This post is from staff writer Sierra Black. Sierra writes about frugality, sustainable living, and getting her kids to eat kale at Childwild.com.

I’m at a bit of a personal-finance plateau. I’ve conquered my credit cards. I’m chipping away at my loans using the same tactics that helped me pay off the plastic debt. I’m living about as frugally as I comfortably can. I can cut back a little extra here and there, but for the most part the big changes have been made.

My problem now: I’m bored! For a few years there, paying off debt was an exciting hobby. I was constantly looking for new ways to save. Juggling my household budget meant stretching new skills every month. Tracking my spending was an interesting challenge, full of surprising data about where my money really went.

Now I know that stuff cold. Which doesn’t mean I use it perfectly every time. Far from it. Boredom makes me sloppy. Sure, I know how to track my spending. But I’ve climbed that mountain. Do I really have to go back up it every month? You mean I’m supposed to write down everything I spend right now? This cup of coffee? Please! Who has time. That was so last year.

Waiting for a Win
Another problem with my personal-finance plateau is that it’s less rewarding. While I was paying the credit cards off, they seemed endless, like an albatross around my neck. But really, they were the low-hanging fruit on my personal-finance tree.

Every few months I’d score big by paying off and retiring another credit card. The small debts are all paid and I’m on to the big ones: the car loan, the student loans. Things that I’ll pay off in a few years, not months. Looming on the horizon, I can see an even bigger problem: my debts to myself.

When I’ve dug my out of this debt hole, I won’t have time to rest on my laurels. I’ll owe my future self all the money I’m currently using to pay off my past. My retirement savings are woefully behind, and my kids’ college funds won’t cover their textbooks. I have a lifetime of work ahead of me.

How can I make this fun again?

Making it a Game
Here’s an interesting idea I came across recently: make it a game. Set up a monthly challenge for yourself, and score points when you make it. Sounds silly, right? But it might also be fun. If you’re the competitive type, you can make it a contest with your spouse or housemates.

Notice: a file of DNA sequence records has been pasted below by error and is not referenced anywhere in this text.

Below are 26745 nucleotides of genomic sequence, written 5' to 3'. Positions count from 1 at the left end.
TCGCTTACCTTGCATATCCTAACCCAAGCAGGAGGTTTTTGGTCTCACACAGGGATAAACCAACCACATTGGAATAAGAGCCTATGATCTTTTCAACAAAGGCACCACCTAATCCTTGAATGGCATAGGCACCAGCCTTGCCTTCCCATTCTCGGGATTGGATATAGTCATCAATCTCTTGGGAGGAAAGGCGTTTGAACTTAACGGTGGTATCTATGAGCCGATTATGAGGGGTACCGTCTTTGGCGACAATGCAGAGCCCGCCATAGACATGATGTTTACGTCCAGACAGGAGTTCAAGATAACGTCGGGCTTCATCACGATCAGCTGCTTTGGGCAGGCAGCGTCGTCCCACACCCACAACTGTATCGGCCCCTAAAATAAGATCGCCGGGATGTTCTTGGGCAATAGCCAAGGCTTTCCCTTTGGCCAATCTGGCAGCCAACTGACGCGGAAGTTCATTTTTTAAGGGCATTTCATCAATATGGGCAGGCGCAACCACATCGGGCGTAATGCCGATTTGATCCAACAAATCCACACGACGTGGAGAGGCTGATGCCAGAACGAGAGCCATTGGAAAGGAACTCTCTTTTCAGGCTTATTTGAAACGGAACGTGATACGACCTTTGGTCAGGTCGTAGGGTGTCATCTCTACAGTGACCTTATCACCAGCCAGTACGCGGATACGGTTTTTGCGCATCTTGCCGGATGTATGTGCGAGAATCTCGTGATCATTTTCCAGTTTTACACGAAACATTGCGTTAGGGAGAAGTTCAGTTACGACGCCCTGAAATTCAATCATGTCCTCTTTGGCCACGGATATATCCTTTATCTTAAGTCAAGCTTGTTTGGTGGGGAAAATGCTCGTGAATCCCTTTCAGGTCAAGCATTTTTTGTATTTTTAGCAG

What kind of game you choose is up to you. You can make one up, from the simple to the truly outrageous.

Game #1: Save for Prizes!
One simple way is to set a savings goal with a prize at the end. Make it something fun, something you want, and something manageable. Not a house in the Bahamas; more like a new dining room table.

A good friend told me a childhood story about how he and his sister earned a color TV as kids. Their dad told them that each month that the utility bills were lower than they’d been the same month a year before, he’d put $5 in a savings jar for them. When there was a enough to buy a TV, the kids could have one.

My friend and his sister, as you might imagine, became experts at saving heat and turning off lights. They earned their TV, and went on to keep cutting back the utility bills to win other prizes. Best of all: they learned new skills that still serve them well decades later.

Game #2: Have a Piggy Bank Contest
Another fun savings game, if you feel like making it a contest: set up competing piggy banks with your spouse. Take two jars, and see who can save the most spare change in one month. Each of you throws your leftover spending money and spare change in one each night. At the end of the month, you can pool your resources and use the money towards a date night. The biggest saver gets to pick the venue.

Game #3: Score Points
Your budget is really tight. You don’t have spare change to play with. The prize you want is to make your ends meet this month, not save up cash for a new couch or a night out on the town. I hear you.

That is often how I feel: all my spare change is spoken for in debt repayment and savings goals. Long term goals like building my emergency fund, not replacing my 20-year-old sofa.

You can still make your savings a game. Just set up a system to score points instead of earning real-world prizes. Can you cut your utility bills by 5% this month? Give yourself a gold star, or the equivalent. Setting out a few small, bite-size goals will give you the reward of achieving them each month, even when the real milestones like “getting out of debt” or “having a fully-funded emergency fund” seem hopeless far away.

Epic Win
You can apply this principle to other areas of your life as well, like health and time management.

I was inspired by the Epic Win iPhone app, which turns your to-do list into a roleplaying game. You get points for finishing tasks, and your character gradually gains levels of experience. That might make Epic Win the only roleplaying game where you, the player, have to perform a task to actually get experience points. You could make your savings goals into to-do tasks and use Epic Win to play your savings game!

Another source of inspiration: Health Month.com, where you can play a game to create healthy habits for yourself. Based on the idea that you know what to do, and how to do it, you just need some motivation, Health Month is exactly the kind of “game” that will get me into shape.

Surely there’s a personal-finance equivalent of these computer games out there, but I haven’t found it yet. Do you have one you love, GRS readers? Or maybe we can all work together to design one in the comments below…

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